Why Use The Critical Path Method?

In most industries, scheduling is needed to keep things in order and this is especially true when it comes to construction. Without a proper plan, even the simplest of projects can fail (and no project manager wants failure on their resumé). Luckily, there’s a well-established system in place that many successful project managers are using to ensure that their construction projects run smoothly.

This system is called The Critical Path Method (CPM), although some refer to it as Critical Path Analysis (CPA) or Critical Path Scheduling.

Whether you refer to the system as a method or an analysis, it is essentially a popular time management tool due to its simplicity and effectiveness.

CPM can be used alongside The Program Evaluation & Review Technique (PERT). The two together resemble a type of to-do list where CPM maps out the project duration and PERT acts as the network diagram. Each task is given a start and finish date as well as a milestone date, which is tracked along the critical path until the project is completed.

The Critical Path Method generates a visual representation of a project and estimates the amount of time and resources needed to finish each task. It also identifies important actions that must be attended to in order for the project to be completed on time.

In a nutshell, it’s a process used to schedule the set of activities within a project and effectively monitor it.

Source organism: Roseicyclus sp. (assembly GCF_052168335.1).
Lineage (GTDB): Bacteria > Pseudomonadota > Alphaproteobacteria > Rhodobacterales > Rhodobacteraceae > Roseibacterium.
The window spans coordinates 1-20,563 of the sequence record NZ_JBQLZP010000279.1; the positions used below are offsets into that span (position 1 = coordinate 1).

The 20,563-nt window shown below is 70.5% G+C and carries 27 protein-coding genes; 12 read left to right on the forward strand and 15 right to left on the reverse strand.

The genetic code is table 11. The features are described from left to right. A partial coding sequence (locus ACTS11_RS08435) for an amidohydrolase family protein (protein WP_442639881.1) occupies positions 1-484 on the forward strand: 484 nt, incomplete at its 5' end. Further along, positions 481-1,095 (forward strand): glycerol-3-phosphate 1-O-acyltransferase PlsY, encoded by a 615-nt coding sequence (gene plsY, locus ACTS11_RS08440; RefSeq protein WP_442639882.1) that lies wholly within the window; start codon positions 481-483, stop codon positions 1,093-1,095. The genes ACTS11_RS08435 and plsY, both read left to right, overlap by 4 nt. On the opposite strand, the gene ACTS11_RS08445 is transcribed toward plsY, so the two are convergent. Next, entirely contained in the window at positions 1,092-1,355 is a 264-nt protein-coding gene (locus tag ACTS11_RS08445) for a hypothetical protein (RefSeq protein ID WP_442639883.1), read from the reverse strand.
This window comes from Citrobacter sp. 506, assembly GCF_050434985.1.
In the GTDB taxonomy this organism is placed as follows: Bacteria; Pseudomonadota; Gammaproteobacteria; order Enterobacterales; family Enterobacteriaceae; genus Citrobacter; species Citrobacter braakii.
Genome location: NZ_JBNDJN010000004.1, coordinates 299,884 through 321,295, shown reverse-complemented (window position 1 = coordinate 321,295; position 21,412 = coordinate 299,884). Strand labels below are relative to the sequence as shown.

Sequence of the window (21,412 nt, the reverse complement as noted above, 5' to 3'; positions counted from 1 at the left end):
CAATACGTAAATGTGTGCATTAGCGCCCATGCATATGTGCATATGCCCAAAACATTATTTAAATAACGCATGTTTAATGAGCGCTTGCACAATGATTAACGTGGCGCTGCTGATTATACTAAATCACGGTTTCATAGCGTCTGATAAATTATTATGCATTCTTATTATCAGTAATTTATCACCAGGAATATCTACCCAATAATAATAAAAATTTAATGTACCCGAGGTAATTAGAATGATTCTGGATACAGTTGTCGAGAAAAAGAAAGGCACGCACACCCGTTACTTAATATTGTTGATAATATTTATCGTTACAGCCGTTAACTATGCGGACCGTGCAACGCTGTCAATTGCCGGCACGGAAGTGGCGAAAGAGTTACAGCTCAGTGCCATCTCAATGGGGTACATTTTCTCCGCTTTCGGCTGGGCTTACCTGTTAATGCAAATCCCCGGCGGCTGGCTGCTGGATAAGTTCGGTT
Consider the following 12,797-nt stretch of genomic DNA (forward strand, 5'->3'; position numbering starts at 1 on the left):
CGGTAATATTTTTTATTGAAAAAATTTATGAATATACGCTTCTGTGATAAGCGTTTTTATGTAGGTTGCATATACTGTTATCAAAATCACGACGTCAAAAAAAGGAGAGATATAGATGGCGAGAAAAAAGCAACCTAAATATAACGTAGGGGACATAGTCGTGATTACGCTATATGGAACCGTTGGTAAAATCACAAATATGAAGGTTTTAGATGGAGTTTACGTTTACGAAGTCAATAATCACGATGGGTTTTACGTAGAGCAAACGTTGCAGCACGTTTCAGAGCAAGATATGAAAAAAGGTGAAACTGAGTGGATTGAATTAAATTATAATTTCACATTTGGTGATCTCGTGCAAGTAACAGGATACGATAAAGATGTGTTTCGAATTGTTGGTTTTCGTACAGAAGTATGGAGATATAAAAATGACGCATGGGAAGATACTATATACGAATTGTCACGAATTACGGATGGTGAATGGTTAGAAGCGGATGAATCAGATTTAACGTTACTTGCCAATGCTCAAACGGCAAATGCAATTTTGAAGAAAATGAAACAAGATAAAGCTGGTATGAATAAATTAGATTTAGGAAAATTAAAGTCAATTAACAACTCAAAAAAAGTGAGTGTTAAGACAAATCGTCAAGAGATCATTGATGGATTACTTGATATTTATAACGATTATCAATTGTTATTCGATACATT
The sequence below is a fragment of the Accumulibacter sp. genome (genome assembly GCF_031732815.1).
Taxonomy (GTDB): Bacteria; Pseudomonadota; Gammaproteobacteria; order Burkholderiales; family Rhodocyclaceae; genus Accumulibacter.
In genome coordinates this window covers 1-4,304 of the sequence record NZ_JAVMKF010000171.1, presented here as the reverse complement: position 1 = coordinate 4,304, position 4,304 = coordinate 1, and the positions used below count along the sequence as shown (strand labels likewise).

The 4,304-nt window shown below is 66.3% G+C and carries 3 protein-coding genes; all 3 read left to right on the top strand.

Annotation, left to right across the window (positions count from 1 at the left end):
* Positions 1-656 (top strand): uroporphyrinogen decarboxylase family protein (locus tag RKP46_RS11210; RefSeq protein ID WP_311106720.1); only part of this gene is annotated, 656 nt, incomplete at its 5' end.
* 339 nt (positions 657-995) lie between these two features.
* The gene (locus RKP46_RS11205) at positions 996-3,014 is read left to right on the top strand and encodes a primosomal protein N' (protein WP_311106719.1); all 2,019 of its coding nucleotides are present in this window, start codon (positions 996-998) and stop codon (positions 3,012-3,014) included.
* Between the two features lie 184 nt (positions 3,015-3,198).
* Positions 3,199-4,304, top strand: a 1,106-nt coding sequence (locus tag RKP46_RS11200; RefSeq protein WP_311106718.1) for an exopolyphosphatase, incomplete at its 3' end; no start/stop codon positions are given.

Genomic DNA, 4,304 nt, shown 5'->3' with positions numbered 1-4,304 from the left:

How CPM Applies To Construction

CPM is a frequently used and popular tool in construction and it is the go-to technique used by managers to schedule projects. It is favored because of its ability to calculate the time needed to complete tasks as well as organize start and end times for specific activities.

Splitting a project into work tasks, presenting them on a flow chart, calculating the length of each task and overall project duration are all part of the CPM approach to project scheduling and are necessary for project execution. There’s a reason construction literature and veteran managers reference The Critical Path Method as the best solution to organizing projects and we can see why.

CPM has been used throughout the years with graph illustrations, evolving to computer programs and software. Now CPM software is readily available and can efficiently structure projects through dedicated algorithms making it easier for construction companies to adopt.

A graph created by CPM creates a visual representation of all the different jobs and their relationships to one another. This can manifest through diagrams of coded circles and arrows that represent key aspects of the project such as jobs and dates - this intricate web is what many call a project network.

As you can imagine, The Critical Path Method is quite literally a critical tool to use within construction.

Let's Break It Down

Key pieces of information are needed for project managers and superintendents to put together a CPM project model. Let’s take a look at what that involves: